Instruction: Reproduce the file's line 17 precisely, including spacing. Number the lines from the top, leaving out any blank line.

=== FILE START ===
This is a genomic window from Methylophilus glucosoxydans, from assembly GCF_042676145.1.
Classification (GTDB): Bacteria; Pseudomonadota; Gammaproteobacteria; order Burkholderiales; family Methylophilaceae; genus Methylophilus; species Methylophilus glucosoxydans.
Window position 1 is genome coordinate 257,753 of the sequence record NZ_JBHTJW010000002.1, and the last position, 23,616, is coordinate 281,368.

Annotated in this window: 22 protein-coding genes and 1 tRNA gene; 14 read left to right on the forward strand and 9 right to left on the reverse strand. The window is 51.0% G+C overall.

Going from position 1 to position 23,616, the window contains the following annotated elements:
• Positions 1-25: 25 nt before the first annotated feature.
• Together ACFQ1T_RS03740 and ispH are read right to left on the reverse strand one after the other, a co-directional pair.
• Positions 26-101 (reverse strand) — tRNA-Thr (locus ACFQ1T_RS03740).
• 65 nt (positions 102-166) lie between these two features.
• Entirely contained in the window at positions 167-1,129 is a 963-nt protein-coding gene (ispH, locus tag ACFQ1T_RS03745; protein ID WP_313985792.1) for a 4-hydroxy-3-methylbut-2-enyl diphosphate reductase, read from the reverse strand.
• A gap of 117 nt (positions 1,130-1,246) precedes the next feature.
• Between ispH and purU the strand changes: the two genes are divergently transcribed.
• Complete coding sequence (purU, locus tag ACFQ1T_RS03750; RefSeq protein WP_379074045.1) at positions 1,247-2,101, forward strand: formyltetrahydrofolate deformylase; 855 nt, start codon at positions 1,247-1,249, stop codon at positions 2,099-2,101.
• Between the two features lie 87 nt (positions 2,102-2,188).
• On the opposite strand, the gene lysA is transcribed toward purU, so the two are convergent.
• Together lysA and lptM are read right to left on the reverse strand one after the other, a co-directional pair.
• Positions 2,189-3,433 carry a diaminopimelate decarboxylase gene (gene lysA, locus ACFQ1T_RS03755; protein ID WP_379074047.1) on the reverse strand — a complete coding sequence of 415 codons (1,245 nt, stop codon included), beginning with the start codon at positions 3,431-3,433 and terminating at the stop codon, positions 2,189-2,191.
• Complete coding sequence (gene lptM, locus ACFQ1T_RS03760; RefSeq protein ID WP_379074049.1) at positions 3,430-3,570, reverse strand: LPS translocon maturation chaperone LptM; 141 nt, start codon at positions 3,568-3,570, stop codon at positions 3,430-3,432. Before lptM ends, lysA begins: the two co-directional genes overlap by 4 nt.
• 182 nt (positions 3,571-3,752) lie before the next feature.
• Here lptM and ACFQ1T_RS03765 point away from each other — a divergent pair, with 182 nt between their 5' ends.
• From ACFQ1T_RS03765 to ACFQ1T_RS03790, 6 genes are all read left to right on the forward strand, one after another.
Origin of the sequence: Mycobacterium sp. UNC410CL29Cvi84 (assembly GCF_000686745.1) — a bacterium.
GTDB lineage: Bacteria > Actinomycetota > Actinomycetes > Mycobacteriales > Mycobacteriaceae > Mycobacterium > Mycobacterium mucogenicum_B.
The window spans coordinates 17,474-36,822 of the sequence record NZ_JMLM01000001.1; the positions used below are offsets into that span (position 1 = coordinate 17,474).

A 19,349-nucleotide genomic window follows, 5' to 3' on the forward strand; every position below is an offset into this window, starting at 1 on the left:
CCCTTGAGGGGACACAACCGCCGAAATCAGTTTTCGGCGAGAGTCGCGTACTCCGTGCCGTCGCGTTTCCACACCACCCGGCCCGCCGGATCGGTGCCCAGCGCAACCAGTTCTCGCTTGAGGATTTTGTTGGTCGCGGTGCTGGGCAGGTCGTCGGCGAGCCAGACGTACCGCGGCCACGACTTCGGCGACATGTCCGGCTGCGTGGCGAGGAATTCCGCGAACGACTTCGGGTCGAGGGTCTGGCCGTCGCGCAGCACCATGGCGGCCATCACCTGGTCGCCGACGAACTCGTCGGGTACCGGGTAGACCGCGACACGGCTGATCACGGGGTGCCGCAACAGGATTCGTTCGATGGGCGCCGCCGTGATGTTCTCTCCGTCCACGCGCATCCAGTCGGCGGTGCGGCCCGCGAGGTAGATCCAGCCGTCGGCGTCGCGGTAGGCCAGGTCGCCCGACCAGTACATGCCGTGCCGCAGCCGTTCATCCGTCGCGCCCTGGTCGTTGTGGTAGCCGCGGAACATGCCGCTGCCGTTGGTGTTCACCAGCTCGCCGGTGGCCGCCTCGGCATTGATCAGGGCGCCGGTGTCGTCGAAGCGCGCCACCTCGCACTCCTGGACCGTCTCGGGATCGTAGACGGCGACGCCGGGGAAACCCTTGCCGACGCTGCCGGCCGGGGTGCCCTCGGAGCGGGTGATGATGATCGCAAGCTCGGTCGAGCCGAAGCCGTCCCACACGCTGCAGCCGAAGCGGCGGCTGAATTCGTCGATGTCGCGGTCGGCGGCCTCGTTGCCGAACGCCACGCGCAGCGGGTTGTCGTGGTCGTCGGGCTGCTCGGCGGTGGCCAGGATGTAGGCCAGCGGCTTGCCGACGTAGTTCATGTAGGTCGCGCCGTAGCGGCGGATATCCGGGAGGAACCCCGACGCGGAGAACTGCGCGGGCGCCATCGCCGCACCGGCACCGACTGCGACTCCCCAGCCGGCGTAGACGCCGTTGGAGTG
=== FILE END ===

• Positions 2,189-3,433 carry a diaminopimelate decarboxylase gene (gene lysA, locus ACFQ1T_RS03755; protein ID WP_379074047.1) on the reverse strand — a complete coding sequence of 415 codons (1,245 nt, stop codon included), beginning with the start codon at positions 3,431-3,433 and terminating at the stop codon, positions 2,189-2,191.